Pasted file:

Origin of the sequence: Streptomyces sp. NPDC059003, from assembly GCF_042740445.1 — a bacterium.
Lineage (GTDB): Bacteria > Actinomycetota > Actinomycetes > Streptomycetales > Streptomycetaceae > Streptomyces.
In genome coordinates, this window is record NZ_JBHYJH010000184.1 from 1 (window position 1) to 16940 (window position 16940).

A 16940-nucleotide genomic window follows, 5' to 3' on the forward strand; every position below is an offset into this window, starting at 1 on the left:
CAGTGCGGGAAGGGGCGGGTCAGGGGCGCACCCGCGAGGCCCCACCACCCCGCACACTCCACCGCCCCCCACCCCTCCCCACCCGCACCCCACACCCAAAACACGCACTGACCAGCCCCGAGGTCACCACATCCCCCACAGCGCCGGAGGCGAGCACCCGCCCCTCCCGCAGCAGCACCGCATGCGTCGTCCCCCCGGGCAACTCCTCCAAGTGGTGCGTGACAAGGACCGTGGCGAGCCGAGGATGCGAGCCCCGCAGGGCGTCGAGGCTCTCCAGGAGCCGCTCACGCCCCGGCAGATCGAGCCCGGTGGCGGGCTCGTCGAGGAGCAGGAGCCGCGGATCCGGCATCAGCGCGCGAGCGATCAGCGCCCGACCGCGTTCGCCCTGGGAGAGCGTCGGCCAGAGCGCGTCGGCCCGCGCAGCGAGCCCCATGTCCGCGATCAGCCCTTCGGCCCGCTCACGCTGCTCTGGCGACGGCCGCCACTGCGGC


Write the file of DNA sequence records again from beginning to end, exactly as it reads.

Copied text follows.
Origin of the sequence: Streptomyces sp. NPDC059003, from assembly GCF_042740445.1 — a bacterium.
Lineage (GTDB): Bacteria > Actinomycetota > Actinomycetes > Streptomycetales > Streptomycetaceae > Streptomyces.
In genome coordinates, this window is record NZ_JBHYJH010000184.1 from 1 (window position 1) to 16940 (window position 16940).

A 16940-nucleotide genomic window follows, 5' to 3' on the forward strand; every position below is an offset into this window, starting at 1 on the left:
CAGTGCGGGAAGGGGCGGGTCAGGGGCGCACCCGCGAGGCCCCACCACCCCGCACACTCCACCGCCCCCCACCCCTCCCCACCCGCACCCCACACCCAAAACACGCACTGACCAGCCCCGAGGTCACCACATCCCCCACAGCGCCGGAGGCGAGCACCCGCCCCTCCCGCAGCAGCACCGCATGCGTCGTCCCCCCGGGCAACTCCTCCAAGTGGTGCGTGACAAGGACCGTGGCGAGCCGAGGATGCGAGCCCCGCAGGGCGTCGAGGCTCTCCAGGAGCCGCTCACGCCCCGGCAGATCGAGCCCGGTGGCGGGCTCGTCGAGGAGCAGGAGCCGCGGATCCGGCATCAGCGCGCGAGCGATCAGCGCCCGACCGCGTTCGCCCTGGGAGAGCGTCGGCCAGAGCGCGTCGGCCCGCGCAGCGAGCCCCATGTCCGCGATCAGCCCTTCGGCCCGCTCACGCTGCTCTGGCGACGGCCGCCACTGCGGC